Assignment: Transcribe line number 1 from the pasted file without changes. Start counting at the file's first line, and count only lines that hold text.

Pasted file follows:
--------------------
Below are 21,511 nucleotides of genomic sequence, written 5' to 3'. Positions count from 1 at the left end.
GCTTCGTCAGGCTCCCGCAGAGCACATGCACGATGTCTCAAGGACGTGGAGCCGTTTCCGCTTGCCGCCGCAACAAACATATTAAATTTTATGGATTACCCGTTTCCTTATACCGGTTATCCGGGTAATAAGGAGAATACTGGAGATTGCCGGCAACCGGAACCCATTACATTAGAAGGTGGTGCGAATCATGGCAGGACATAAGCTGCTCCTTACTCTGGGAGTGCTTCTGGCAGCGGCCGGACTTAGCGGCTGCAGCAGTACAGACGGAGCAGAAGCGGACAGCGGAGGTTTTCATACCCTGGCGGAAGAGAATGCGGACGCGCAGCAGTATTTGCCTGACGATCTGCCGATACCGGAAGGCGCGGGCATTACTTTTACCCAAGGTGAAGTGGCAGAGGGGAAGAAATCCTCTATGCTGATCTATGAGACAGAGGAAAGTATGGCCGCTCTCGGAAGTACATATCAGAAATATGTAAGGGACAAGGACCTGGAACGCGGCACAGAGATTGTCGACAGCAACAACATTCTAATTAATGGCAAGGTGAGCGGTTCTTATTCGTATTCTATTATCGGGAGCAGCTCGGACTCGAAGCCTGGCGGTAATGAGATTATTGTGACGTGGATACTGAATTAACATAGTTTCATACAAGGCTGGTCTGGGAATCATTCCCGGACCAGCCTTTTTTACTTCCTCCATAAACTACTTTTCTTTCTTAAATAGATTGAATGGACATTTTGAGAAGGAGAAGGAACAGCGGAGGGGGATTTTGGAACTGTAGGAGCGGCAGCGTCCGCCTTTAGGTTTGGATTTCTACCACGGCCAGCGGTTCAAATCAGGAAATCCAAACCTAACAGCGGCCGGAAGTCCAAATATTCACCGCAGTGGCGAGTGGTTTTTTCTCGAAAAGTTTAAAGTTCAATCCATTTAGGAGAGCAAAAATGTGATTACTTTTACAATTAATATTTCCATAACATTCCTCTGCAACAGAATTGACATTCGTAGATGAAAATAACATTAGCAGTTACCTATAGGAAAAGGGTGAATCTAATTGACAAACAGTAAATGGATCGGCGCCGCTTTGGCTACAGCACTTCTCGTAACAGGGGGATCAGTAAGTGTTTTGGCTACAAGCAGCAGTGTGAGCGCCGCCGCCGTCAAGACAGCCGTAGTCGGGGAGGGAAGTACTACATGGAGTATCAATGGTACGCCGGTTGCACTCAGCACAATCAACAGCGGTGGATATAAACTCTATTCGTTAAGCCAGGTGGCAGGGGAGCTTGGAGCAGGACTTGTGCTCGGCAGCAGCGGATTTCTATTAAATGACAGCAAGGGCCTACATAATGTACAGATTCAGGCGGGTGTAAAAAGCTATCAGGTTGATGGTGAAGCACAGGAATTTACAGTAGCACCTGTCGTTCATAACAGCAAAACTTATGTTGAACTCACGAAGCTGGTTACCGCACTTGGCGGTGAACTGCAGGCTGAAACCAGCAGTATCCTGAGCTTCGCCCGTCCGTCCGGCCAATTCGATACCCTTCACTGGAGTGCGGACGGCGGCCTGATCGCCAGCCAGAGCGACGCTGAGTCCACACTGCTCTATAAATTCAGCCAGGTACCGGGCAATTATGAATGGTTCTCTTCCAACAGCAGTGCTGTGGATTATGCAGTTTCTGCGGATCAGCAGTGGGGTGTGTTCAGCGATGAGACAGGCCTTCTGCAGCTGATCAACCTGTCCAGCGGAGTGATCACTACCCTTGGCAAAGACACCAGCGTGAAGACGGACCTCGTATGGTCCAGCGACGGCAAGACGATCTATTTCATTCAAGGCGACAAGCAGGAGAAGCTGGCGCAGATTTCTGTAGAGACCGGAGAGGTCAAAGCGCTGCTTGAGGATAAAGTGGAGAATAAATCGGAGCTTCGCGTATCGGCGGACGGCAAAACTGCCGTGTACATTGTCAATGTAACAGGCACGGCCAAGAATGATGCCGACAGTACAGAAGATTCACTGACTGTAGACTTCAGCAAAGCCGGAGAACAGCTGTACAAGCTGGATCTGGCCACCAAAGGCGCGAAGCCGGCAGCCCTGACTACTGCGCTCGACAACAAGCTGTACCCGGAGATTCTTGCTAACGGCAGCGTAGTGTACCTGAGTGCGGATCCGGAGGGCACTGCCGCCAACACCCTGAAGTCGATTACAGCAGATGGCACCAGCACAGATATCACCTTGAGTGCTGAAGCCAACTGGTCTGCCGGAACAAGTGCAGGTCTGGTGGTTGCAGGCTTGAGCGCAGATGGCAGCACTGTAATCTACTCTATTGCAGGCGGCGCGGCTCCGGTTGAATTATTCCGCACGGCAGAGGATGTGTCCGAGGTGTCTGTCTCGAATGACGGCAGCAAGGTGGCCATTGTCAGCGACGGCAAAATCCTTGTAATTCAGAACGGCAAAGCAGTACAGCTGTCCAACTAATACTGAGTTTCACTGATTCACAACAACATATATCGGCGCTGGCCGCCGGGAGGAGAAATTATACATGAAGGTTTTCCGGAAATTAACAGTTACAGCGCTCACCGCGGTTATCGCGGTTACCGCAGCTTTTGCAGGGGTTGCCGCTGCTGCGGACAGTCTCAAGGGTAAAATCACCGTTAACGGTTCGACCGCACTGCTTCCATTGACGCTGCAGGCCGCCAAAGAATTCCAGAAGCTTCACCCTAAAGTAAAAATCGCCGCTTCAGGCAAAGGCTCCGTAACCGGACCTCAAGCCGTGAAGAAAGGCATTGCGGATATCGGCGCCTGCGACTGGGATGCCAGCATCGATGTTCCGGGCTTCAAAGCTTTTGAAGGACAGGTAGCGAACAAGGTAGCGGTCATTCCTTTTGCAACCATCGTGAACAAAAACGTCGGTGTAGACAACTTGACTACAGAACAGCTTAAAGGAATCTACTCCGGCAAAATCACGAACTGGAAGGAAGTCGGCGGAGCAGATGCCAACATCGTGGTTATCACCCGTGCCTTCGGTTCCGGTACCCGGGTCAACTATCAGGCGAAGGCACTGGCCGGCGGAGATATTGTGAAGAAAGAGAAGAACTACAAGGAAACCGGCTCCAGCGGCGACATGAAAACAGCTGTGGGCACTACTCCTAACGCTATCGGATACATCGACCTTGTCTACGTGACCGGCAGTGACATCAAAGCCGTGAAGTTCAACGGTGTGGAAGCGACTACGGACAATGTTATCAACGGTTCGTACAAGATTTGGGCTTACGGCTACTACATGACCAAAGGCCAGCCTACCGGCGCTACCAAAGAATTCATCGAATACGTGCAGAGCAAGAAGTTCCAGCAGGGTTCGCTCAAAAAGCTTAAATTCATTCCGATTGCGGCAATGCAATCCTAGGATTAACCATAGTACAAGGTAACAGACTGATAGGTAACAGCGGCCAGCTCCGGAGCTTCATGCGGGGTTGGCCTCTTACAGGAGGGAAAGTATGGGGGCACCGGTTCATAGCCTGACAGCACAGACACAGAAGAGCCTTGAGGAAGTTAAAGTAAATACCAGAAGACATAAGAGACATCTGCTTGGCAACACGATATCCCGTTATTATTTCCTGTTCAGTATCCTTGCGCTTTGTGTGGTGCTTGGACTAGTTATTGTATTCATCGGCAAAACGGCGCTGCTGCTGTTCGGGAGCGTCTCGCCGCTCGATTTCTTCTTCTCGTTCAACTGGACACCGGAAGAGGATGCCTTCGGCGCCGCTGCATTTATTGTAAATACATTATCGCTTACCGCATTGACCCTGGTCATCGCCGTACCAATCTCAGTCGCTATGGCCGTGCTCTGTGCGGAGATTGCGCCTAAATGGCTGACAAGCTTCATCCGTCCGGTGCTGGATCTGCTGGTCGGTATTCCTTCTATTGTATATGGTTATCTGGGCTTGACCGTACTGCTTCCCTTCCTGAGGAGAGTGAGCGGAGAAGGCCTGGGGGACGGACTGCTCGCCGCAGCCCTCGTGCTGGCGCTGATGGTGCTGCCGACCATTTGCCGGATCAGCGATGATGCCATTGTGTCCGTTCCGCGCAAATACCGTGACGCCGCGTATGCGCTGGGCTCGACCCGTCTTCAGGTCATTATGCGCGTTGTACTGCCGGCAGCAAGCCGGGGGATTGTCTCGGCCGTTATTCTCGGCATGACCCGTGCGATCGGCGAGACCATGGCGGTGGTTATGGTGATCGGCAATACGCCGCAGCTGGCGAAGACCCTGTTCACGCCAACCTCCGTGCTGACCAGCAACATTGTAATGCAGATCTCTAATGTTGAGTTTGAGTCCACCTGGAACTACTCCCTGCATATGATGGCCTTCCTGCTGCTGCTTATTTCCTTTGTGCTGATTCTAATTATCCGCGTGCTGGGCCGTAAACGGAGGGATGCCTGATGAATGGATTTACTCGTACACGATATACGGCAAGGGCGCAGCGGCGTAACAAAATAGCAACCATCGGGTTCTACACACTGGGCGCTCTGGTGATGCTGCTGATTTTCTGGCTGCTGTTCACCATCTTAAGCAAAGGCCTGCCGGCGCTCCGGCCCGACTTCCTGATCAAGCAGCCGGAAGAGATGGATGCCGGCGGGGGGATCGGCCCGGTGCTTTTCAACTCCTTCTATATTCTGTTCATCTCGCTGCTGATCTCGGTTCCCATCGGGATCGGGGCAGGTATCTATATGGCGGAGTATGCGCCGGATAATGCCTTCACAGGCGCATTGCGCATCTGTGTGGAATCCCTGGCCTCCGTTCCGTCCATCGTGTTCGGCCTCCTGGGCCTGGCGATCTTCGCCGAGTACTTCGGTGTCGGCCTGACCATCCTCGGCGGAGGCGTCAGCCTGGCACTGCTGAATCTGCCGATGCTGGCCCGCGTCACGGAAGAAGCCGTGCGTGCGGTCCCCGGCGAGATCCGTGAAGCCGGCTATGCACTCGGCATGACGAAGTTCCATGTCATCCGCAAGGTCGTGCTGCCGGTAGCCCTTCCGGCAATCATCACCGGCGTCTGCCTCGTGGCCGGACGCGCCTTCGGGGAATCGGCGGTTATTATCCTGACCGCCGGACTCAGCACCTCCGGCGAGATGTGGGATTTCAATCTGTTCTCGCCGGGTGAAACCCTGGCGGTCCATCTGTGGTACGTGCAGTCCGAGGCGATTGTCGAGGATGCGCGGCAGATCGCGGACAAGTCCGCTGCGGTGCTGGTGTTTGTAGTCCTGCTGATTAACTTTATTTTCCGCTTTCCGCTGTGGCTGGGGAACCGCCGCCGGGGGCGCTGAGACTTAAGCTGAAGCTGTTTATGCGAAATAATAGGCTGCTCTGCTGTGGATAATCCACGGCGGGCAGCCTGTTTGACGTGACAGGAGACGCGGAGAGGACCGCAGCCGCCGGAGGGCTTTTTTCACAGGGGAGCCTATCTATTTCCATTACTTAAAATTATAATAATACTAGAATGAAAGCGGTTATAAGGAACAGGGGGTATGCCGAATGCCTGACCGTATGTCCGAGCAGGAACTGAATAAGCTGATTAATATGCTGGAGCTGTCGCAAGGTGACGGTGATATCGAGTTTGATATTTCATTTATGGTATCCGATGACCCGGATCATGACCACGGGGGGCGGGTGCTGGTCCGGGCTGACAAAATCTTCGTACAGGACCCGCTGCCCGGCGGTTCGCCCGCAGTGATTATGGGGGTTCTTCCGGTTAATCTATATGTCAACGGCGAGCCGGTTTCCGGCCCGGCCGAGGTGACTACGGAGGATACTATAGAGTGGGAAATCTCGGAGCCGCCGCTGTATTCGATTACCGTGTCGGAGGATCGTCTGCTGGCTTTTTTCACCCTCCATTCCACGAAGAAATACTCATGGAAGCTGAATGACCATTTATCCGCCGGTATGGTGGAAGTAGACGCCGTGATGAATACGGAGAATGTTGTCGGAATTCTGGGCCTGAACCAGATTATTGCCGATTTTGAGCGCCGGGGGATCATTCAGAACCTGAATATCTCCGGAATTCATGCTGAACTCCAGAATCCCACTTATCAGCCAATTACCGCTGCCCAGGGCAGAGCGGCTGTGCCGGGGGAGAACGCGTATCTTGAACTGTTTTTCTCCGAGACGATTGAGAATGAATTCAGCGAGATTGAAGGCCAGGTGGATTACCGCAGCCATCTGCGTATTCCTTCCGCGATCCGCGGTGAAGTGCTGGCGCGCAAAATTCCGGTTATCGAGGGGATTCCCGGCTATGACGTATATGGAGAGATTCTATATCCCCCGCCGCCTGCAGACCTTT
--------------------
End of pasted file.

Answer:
Below are 21,511 nucleotides of genomic sequence, written 5' to 3'. Positions count from 1 at the left end.